About The Bintel Brief

About

For the thousands of Jewish immigrants who flooded into America during the late 1800s and early 1900s, the Jewish Daily Forward was far more than a newspaper ? it was a lifeline, an advocate and a basis of community. Led by its legendary founding editor, Abraham Cahan, the Forverts helped generations of newcomers adjust to life in America. Unabashedly leftist in bent, the paper tirelessly chronicled the hardships of life in New York?s fetid factories and cramped tenements, while boosting trade unionism and socialism.

But the work of helping immigrants and promoting a leftist agenda also continued off the page: The Jewish Daily Forward sponsored English classes, charity balls and a pro-labor summer camp, and hosted vaccination days in the lobby of its building. The paper?s editors spoke at political rallies and lobbied government officials on behalf of Jewish immigrants who were detained or turned away at Ellis Island. Readers, in turn, did more than just read the news; they reported it to the paper by letter and in person, often appealing directly to the staff for help and advice. From the outset, the relationship between the publication and its readers was interactive.

A Bintel Brief, or ?A Bundle of Letters,? was the nexus of that interactive relationship and one of the paper?s most popular features. The column, initiated by Cahan in 1906, invited readers to tell their own stories in the pages of the paper. Many of the readers, struggling to make it in America and concerned for loved ones left behind in Europe, wrote in seeking counsel, thereby cinching A Bintel Brief?s reputation as one of the earliest ?advice? columns. Less known today is that the feature was also an indispensable clearinghouse for readers in need: Through the column, relatives were reunited, orphans found new homes and difficult communications were proffered under the cover of anonymity. Among the first three printed letters was a missive from a woman who suspected that her desperately poor neighbor had stolen and pawned her son?s beloved pocket watch. Appealing to the unnamed woman to send the pawn ticket in the mail, the letter-writer also assured her that the two would remain friends.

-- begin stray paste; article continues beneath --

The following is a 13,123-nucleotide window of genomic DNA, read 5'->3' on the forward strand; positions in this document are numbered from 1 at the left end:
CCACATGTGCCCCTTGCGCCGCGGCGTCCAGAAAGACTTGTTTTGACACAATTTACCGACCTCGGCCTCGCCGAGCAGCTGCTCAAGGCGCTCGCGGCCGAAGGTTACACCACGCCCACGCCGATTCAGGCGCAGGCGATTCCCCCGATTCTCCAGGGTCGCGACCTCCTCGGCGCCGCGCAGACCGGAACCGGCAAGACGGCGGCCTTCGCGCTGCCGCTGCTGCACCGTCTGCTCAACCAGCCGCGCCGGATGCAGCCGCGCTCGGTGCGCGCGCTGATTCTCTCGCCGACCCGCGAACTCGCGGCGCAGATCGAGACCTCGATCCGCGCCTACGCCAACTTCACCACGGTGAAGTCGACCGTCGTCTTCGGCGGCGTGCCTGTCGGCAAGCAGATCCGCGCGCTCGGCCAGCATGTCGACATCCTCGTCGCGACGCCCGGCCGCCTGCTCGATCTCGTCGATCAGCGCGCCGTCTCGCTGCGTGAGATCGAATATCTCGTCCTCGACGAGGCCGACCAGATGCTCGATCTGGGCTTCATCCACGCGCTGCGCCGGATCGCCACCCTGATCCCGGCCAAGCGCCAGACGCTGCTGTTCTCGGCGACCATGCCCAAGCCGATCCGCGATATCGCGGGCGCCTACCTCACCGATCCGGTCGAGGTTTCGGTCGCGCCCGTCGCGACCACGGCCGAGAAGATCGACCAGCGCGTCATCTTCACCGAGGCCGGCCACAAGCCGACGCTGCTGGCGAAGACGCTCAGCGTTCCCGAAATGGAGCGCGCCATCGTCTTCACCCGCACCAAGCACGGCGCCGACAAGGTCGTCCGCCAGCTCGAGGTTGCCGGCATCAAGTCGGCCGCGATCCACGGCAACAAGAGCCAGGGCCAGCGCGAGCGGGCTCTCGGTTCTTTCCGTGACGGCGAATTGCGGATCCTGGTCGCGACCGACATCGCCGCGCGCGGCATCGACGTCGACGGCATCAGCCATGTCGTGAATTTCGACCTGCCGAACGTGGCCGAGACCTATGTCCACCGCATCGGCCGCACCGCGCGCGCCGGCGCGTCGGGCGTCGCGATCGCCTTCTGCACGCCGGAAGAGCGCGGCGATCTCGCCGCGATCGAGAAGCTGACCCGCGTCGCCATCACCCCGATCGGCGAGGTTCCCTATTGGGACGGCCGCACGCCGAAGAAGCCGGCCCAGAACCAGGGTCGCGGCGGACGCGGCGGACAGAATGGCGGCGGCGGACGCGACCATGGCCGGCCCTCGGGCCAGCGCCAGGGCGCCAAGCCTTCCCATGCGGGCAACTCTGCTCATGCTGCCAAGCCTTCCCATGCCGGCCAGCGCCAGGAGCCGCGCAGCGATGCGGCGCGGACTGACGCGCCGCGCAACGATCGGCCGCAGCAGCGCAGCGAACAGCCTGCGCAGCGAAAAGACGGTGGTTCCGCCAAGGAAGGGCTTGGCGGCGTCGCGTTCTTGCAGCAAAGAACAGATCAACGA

Collected in English translation in 1971 by long-time editor Isaac Metzker, A Bintel Brief provides a window into Jewish life in America and the cataclysmic events of the 20th century, including World War I, the Russian Revolution, the Great Depression, the Holocaust and the rise of communism. Particularly in the earlier years of the column, the letters told of poverty, unemployment and the spread of tuberculosis in the sweatshops, as well as young girls forced into the ?white slavery? of the brothels, and desperate, poverty-stricken women deserted by their husbands. The number of abandoned wives writing in became so great, in fact, that the Forverts established another feature, ?The Gallery of the Missing Husbands,? to track down the vanished men. Some themes remained constant throughout A Bintel Brief?s decades-long tenure. Readers wrote about matters of the heart, questions of faith and society, and about the ever-shifting relationship between their American and Jewish identities.

? Jennifer Siegel

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